Peaslee’s Child Development Center educates 47 children ages 6 weeks to 5 years from low-income families, preparing them for kindergarten with literacy training, art and music classes, and a gardening space. The Child Development Center's naptime infant room is currently equipped with drop-side cribs, so the organization would like to replace the unsafe cribs with five new cribs that meet newly released safety standards.
Streetvibes newspaper distributors buy the paper for 25 cents per copy and sell it for $1 donations. Approximately 50 distributors sell more than 3,500 issues every two weeks. Since they work in all types of weather conditions, distributors require a protective place to store the papers, and easily identifiable vests to keep them warm while improving their image, credibility, and ultimately, sales. GCCH would like to outfit Streetvibes distributors with bags and new XXL vests that will be large enough to wear over winter coats.
The American Heart Association unleashes teams of up to five foragers through Madeira during a race composed of physical challenges, minigames, and a smartphone-based scavenger hunt. Wily racers ages 9 and older rush from place to place, earning points for solving puzzles and playing madcap team-based games in the style of Minute to Win It. At each destination, people scan codes with their smartphone or their infrared eyes before hurrying off through the urban landscape and jovially jostling with other teams for first place. Following the race, families and friends dance to disco-inspired beats in celebration of the cause. A free blood-pressure screening and CPR training educates racers on lessening cardiovascular risks by employing simple habits before prizes such as a $250 Visa gift card, a pair of women's Prada sunglasses, and a Mini Cooper weekend vehicle-rental package are awarded. Steaming mugs of coffee, hot chocolate, and hot apple cider keeps hands as warm as a furnace's bed sheets, and hot, fresh pizza rebuilds racers' strength. Each team requires at least one smartphone, and guests are encouraged to don spirit wear and costumes.
CGC has planted more than 45 gardens across Cincinnati in the past 30 years, and the gardens' leafy fruit have reached more than 2,000 community members. Driven by its community base, the neighborhood-gardens program furnishes flourishing garden beds with volunteers, water tanks, tools, and seeds. However, the gardens are commonly plagued with poor city soil, clogged with rubble and stripped of nutrients. CGC would like to infuse a community garden with 10 garden plots' worth of fresh, nutrient-rich soil, creating a fertile infrastructure that will support plantings for generations.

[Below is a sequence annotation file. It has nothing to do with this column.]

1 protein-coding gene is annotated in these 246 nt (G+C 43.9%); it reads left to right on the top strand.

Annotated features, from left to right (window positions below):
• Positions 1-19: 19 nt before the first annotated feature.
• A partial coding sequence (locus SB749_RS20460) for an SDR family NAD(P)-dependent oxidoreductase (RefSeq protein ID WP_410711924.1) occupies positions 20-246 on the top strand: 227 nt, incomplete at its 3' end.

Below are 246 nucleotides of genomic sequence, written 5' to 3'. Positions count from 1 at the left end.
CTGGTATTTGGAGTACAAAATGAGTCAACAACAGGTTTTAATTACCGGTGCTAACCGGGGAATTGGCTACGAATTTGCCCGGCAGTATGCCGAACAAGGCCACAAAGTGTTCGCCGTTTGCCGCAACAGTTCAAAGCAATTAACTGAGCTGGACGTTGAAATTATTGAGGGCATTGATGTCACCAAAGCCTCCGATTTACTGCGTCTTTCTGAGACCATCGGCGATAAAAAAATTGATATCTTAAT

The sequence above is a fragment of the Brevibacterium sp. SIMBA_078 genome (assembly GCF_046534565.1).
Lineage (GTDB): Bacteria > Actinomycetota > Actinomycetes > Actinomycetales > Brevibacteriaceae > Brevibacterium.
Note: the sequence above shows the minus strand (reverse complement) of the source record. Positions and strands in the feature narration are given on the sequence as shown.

InReturn’s life-skills classes include a weekly reading class, where production associates read new fiction and nonfiction books aloud to one another, helping improve their literacy skills as they stay current on world events. The production associates also learn social skills from the stories that can be applied to their daily lives. InReturn hopes to purchase new books so each production associate can have their own copy for continued reading and learning.
Papers with colorful illustrations taped to the walls, students acting out a story to fit it into context, words mixing together to retell a tale in a new way––these are the activities that inspire a love of learning and that Cooperative for Education (CoEd) seeks to make possible in Guatemalan schools. When lessons exchange rote methodology for engaging activity, students are excited to attend class and return home spreading the love of learning to their siblings. Brothers Joe and Jeff Berninger founded CoEd after visiting Guatemala in the 1990s. Jeff volunteered in a local school, where he noticed students lacked adequate access to learning resources. Together, the brothers left their careers to dedicate themselves to improving the availability of resources, giving students a chance to succeed academically and professionally so that they might break the cycle of poverty. Today, CoEd team members focus on textbooks, reading, computers, and scholarships. The Textbooks program, which currently reaches about 10% of Guatemala's rural middle schools, rents out books for a small fee to allow students access to resources that would otherwise be prohibitively expensive. Computer Centers give children access to technology, equipping them with in-demand work skills, and the Culture of Reading Program delivers books and supplies to children and teaches them how to become better readers and writers.